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Five Important Financial Habits to Teach Your Teen

Children often learn simply by going about their young lives and absorbing everything the world has to offer, like a sponge absorbing water. As kids spend a majority of their time with their parents, it falls on parents’ shoulders to instill healthy, positive habits within the minds of their little ones. But one life lesson that often gets overlooked is how to manage money, in other words the financial habits.
 
According to a 2013 study from the University of Cambridge, kids begin to learn “finance behaviours” by the tender age of seven. So even if you’ve never said a single word to your child about money, chances are that he or she has already picked up on your own spending habits from mere observation. If you’re not quite sure where or how to start that conversation, we’ve got you covered. Here are five financial habits that all kids should learn by the time they become a teen.
 
Lesson one: money doesn’t grow on trees. Though this may seem obvious, kids tend not to concern themselves with the troubles of adulthood. Your child should understand that you go to work in order to make money, and that currency is not unlimited. An easy way to implement this in your child’s life is by offering them an allowance in exchange for doing household chores.
 
Lesson two: don’t spend it all in one place. Sticking to a budget can be difficult for even the most frugal adults, so
you’ll want your kids to start practicing as soon as possible. When they realize their weekly allowance can’t buy them a movie ticket, a candy bar, and a new video game, they’ll learn firsthand the importance of spending wisely.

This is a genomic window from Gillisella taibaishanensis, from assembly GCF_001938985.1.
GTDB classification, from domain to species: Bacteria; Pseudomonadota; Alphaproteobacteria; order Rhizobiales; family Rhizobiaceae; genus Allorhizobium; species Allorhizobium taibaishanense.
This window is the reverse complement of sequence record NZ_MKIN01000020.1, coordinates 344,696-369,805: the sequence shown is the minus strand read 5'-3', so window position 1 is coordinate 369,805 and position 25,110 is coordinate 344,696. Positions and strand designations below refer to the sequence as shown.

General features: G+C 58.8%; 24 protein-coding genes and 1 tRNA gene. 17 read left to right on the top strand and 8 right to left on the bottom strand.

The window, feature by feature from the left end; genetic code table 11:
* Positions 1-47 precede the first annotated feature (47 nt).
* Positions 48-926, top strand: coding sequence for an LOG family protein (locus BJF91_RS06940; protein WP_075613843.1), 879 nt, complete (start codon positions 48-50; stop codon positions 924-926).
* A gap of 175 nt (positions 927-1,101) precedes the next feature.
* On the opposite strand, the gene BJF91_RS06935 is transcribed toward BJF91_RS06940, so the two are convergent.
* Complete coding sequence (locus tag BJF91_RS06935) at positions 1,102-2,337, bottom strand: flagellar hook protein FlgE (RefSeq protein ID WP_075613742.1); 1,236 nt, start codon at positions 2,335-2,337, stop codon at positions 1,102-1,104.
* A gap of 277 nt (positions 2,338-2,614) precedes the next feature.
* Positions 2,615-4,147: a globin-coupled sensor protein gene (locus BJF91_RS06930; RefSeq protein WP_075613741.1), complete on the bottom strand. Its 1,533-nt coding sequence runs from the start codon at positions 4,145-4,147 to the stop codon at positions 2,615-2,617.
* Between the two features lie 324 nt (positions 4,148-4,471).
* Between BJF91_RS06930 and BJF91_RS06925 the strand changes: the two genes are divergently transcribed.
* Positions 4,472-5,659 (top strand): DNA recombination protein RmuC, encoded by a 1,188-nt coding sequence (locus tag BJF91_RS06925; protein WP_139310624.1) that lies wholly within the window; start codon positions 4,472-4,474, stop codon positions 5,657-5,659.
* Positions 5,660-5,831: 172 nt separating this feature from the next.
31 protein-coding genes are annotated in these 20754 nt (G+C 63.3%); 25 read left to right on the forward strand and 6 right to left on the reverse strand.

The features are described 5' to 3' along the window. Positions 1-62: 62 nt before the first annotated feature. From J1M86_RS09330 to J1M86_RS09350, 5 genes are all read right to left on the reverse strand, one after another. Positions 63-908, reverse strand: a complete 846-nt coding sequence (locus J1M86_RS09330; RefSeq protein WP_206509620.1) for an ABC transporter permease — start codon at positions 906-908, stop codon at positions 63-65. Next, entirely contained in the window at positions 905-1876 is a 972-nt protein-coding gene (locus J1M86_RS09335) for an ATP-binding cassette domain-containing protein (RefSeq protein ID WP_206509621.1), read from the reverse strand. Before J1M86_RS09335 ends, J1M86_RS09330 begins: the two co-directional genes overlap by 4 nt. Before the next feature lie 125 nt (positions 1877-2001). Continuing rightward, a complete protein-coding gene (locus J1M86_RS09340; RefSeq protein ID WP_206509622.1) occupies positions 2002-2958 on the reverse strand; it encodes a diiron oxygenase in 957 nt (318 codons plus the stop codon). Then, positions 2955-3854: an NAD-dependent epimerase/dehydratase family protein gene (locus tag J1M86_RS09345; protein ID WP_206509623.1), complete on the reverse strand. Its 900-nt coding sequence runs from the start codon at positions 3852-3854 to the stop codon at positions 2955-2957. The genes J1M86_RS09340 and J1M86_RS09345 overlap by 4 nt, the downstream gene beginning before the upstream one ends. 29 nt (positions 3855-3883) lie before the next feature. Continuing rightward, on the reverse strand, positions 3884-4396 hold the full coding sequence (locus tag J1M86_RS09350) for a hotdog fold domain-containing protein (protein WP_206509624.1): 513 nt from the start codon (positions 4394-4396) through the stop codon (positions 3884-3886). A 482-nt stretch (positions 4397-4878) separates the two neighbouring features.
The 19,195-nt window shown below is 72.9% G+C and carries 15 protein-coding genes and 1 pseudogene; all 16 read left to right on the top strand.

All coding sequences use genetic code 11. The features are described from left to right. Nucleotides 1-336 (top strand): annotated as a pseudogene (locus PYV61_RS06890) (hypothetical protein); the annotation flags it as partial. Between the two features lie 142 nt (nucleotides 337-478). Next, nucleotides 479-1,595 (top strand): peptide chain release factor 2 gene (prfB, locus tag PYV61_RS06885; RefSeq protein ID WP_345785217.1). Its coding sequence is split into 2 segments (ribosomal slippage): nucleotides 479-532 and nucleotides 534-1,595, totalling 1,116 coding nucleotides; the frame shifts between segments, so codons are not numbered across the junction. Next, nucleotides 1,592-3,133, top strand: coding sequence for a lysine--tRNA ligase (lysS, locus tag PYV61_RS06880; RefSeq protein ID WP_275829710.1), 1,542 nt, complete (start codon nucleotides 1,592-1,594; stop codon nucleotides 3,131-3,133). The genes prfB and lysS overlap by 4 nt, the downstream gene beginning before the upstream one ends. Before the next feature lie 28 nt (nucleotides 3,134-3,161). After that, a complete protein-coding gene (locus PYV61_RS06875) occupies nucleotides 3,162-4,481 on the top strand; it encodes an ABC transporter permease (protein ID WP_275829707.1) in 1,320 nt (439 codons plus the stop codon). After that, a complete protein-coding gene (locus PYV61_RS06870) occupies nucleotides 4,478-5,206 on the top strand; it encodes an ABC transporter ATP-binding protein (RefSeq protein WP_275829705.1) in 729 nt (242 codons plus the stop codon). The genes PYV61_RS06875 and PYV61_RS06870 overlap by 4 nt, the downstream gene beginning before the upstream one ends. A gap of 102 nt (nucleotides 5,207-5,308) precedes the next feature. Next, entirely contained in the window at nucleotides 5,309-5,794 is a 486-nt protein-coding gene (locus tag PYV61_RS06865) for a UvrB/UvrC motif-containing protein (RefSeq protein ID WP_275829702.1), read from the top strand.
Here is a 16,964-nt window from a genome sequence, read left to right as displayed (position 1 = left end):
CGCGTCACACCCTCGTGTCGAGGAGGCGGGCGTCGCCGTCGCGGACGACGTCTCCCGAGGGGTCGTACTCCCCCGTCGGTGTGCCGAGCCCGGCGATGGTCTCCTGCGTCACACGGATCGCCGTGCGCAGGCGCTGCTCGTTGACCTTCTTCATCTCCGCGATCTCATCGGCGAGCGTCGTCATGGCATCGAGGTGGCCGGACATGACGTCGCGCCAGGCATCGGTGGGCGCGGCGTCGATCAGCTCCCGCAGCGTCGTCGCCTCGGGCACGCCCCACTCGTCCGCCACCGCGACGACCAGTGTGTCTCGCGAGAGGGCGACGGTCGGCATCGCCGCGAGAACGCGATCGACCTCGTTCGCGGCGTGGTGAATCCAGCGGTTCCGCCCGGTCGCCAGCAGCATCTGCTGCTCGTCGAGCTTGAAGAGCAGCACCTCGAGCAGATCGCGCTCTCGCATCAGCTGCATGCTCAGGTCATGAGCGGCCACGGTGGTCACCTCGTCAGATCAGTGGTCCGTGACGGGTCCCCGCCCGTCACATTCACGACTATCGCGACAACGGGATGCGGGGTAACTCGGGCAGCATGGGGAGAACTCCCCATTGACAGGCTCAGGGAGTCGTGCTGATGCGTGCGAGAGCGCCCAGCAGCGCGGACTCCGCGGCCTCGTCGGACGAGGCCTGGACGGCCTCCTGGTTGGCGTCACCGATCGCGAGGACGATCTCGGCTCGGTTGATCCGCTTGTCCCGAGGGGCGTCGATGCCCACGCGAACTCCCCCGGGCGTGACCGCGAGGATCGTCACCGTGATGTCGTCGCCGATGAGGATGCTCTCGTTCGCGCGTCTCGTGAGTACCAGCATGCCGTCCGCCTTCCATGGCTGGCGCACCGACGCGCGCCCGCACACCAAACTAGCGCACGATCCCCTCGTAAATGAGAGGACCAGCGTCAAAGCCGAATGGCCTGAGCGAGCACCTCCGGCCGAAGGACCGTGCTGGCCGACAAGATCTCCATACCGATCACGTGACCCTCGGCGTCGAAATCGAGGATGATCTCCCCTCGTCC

Lesson three: patience is a virtue. In the age of the Internet, instant gratification is at the touch of our fingertips, and kids are used to getting exactly what they want when they want it. But teaching them how to wait before they buy will help them begin learning how to avoid debt
from impulse buying as well as how to wait for bargain prices on their favorite items.
 
Lesson four: set a goal. Help your child buy that brand new toy by showing them how to save their money. Set them up with a notebook where they can keep track of how much money they’ve accumulated. In no time, they’ll be feeling the gratification of reaching their goal by
buying what they like with their own hard-earned cash.
 
Lesson five: communication is key. Certain aspects of the real world aren’t always explained clearly to children, such as taxes or tipping. Work on clarifying these things in a manner your kids will understand so they can move into young adulthood with ease. There’s no doubt that every parent wants nothing more than to set their children up for success later in life. Follow these five tips to ensure your kids begin to practice good financial habits while they’re young.

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